International groups and celebrities, backed by millions of foreign petitioners, have rallied against an annual dog meat festival in the Chinese city of Yulin: but the protests may have backfired, residents say, spurring more people to eat man’s best friend.
“My store’s dog-meat sales are much higher than before, last year was up more than 50 percent,” the owner of Yulin Number One Crackling Dog Meat Shop told AFP.
The city, deep in the poverty-stricken southern Chinese region of Guangxi, has drawn international fury for the beating and boiling alive of animals in the belief that the more frightened the dogs, the tastier the meat, activists say.
More than 10,000 animals are killed for the summer solstice festival, which has drawn the notice of celebrities such as British reality TV star Simon Cowell who denounced it as “barbaric”.
This year’s event is scheduled for June 21, but tensions are already growing.
Last month, activists from China‘s nascent animal-rights movement stopped a Guangxi-bound van carrying 400 dogs and cats, some still wearing pet collars.
But campaigners’ efforts have had a perverse effect, locals say.
“Because of the protests, more people know that Yulin has a dog meat festival, so everyone comes and tries it,” said the dog meat seller, surnamed Lin.
“As we get closer to the dog meat festival, all Yulin’s hotels are completely full.”
Lin has opened a dog meat delivery service because “large numbers of people are placing orders online,” she added.
Even dog lovers in Yulin say that protest tactics have backfired.
“I used to think our enemy was the dog meat lovers,” said the operator of a new dog shelter, who asked not to be named. “Now I see our enemy is the activists from outside.”
He fiercely opposes the dog trade and has adopted a retriever rescued from a market, but believes that international protests are “sabotage” that drive people to ferociously defend their custom.
Local patriotism and cultural pride make outsiders bad messengers for change, the shelter operator said.
Foreigners often encounter hostility in Yulin, with butchers known to knock cameras out of visitors’ hands.
“When foreigners come to China and say China has this or that problem, people get disgusted with you and won’t listen,” he said.
“Because of media hype, more and more dog meat is eaten.”
To reduce the number of slaughtered dogs, the shelter operator has built a pet centre to demonstrate that the animals can produce more income as consumers of clothing and pet paraphernalia than as meat.
“Our local centre is purely commercial,” he said. “Our goal is not to abolish all eating of dog meat, but to give this city an antibody, to resist… this virus.”
Andrea Gung, the Taiwanese-American founder of California-based Duo Duo, a group that organised a 2.5 million-signature petition against the festival, says that the fury she has encountered forced her to change approach.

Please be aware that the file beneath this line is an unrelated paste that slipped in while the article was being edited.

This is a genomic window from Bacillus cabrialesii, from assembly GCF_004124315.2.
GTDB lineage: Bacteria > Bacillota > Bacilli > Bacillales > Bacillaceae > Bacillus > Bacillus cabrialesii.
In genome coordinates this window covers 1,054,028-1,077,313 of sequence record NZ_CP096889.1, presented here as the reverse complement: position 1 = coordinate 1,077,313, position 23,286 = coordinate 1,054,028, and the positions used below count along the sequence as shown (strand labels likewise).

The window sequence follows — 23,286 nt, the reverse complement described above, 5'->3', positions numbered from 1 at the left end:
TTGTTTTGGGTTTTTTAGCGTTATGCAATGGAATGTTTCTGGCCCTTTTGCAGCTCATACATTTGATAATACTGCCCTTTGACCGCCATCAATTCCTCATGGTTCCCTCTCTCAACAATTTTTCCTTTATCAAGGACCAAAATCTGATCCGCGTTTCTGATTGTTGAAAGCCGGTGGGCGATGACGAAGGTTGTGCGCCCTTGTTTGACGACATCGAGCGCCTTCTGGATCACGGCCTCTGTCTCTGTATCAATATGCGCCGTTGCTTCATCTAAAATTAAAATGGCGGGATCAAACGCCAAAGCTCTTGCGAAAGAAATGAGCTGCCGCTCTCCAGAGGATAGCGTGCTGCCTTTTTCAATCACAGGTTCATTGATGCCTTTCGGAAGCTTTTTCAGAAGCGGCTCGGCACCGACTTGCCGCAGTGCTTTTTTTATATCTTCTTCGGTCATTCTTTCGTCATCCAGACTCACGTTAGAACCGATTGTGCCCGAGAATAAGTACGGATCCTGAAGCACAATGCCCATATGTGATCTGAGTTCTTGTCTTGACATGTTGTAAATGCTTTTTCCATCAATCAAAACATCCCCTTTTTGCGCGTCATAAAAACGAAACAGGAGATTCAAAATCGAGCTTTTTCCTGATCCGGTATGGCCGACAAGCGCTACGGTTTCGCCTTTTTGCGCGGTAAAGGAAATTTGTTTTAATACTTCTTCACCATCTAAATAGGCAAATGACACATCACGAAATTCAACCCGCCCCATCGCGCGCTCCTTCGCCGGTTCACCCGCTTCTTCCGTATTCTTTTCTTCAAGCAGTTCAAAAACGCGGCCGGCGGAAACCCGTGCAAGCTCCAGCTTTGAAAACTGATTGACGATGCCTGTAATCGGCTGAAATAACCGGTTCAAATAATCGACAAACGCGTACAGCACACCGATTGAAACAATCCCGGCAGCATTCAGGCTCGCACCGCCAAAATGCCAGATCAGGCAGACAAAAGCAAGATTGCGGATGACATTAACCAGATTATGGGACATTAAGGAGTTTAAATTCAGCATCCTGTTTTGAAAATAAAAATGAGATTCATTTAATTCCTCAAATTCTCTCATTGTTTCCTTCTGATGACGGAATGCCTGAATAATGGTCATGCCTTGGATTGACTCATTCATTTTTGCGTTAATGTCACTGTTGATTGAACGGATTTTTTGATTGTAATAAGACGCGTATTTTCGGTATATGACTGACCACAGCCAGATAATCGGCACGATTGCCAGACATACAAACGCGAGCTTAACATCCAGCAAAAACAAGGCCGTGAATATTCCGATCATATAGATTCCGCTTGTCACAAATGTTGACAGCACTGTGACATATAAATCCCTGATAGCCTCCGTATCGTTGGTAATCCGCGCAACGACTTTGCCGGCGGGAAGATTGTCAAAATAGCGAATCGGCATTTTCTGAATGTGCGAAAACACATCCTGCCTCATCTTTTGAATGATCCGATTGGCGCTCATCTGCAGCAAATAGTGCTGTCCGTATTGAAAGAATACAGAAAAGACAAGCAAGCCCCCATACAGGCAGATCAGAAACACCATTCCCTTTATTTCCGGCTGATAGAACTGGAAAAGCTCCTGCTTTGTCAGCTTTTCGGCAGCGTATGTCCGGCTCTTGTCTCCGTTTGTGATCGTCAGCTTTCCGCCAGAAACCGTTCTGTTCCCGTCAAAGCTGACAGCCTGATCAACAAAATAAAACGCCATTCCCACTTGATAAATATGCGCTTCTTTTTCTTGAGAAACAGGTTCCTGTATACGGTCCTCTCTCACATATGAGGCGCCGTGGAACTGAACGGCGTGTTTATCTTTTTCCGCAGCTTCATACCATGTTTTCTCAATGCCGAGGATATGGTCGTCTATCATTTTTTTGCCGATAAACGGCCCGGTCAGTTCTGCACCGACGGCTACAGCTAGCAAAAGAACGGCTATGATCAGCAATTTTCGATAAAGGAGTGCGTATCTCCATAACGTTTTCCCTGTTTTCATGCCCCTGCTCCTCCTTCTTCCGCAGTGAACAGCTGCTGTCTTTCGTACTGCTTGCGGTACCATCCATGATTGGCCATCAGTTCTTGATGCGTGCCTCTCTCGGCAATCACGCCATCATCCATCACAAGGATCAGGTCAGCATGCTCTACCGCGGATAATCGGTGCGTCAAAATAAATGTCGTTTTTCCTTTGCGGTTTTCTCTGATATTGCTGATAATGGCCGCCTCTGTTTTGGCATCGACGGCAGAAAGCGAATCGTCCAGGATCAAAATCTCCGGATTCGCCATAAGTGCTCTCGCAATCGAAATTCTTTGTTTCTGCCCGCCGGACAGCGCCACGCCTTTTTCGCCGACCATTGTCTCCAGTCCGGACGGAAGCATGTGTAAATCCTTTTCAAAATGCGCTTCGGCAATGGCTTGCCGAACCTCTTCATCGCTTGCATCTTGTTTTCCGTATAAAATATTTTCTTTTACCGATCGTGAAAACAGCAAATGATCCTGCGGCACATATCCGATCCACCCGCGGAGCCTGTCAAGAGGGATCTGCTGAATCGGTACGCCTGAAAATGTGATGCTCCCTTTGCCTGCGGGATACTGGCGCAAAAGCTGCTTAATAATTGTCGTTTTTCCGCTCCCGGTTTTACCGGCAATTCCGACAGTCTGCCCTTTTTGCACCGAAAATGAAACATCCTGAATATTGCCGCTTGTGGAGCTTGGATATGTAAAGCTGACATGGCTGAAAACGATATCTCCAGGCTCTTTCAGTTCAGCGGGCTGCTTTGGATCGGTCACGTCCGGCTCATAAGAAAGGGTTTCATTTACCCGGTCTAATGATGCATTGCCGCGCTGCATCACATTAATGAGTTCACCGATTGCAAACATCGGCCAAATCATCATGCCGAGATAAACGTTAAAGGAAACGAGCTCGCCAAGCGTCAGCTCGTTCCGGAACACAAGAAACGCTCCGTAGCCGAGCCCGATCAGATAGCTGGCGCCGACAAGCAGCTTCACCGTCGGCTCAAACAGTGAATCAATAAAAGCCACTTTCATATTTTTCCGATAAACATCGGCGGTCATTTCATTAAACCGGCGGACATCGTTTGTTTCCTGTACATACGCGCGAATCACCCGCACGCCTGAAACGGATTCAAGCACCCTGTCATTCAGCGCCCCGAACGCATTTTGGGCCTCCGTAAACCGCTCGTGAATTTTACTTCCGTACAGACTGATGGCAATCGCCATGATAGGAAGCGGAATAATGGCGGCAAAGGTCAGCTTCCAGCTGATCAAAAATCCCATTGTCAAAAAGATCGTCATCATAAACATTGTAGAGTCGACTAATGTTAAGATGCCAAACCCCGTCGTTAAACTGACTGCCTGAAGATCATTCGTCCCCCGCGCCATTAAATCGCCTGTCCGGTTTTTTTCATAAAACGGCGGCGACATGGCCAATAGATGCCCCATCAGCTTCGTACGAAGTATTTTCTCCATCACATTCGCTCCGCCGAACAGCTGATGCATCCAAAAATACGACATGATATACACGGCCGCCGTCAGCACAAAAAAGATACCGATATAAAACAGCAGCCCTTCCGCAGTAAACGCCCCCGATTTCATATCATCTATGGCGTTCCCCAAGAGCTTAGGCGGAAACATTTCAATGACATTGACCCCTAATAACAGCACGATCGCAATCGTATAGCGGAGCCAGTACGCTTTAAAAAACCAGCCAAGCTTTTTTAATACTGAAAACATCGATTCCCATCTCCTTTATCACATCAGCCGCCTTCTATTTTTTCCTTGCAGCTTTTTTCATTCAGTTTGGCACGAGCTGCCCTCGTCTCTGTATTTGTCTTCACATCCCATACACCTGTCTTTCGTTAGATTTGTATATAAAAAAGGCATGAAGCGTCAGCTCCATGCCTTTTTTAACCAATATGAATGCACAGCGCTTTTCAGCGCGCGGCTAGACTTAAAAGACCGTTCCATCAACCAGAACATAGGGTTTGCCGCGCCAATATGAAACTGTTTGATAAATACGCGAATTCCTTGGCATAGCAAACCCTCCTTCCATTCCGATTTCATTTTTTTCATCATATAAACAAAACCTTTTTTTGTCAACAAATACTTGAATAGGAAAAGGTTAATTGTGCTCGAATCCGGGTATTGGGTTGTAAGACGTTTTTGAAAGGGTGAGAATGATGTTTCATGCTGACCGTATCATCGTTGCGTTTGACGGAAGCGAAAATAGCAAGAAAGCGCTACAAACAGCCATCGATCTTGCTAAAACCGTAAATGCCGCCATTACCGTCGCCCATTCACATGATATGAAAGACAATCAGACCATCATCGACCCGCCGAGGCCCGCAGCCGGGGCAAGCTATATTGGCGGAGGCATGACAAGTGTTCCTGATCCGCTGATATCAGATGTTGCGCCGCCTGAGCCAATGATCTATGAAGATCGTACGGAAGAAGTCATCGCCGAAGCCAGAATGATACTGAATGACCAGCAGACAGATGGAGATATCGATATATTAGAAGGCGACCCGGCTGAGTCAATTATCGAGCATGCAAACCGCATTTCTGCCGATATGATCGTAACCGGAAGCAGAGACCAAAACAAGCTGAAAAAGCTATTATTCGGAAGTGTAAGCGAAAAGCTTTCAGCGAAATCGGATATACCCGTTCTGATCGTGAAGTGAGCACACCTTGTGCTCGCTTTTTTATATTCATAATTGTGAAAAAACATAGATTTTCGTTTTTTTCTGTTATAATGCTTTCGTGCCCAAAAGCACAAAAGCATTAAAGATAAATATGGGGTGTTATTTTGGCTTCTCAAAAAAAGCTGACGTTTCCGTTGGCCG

“Everyone hated us,” she said of last year’s festival, noting that dog-lovers receive such animosity in Yulin that they no longer identify as activists.
Now her group is sponsoring animal welfare programmes in schools, hoping to turn the next generation against dog eating by making it “uncool”.
“We want to come up with some slogan like, ‘Cute girls don’t date dog eaters,'” she said, adding that most afficionados in Yulin are men, who believe the meat increases virility.
China has no laws to protect non-endangered species.
Although the protests focus on Yulin’s festival, canines are butchered and eaten year-round in many places in southern China without attracting international outrage.
In Yulin, a humid city pockmarked by empty factory lots, sidewalk vendors slice meat from dog carcasses on hooks and feed them to men around low tables crowded with beer.
City markets have sections dedicated to selling the meat and restaurant adverts show images of well-groomed retrievers.
The Humane Society International (HSI) has sent researchers to tour slaughterhouses and estimates that an average of 300 dogs are killed in the city daily.
This is despite the fact that pet ownership has grown rapidly in China over the past decade, with almost 30 million households now owning a dog, according to research group Euromonitor.
Washington, DC-based HSI protested at Yulin’s Beijing office Friday and mailed an 11 million-signature petition to President Xi Jinping.
The #StopYulin campaign has become one of HSI’s “biggest” campaigns now, the group’s China specialist Peter Li said.
But the idea that the protests might drive a backlash in Yulin and fuel dog consumption, he said, was “hugely exaggerated”.
“A backlash for the short term, yes. But in the long term, I don’t worry.”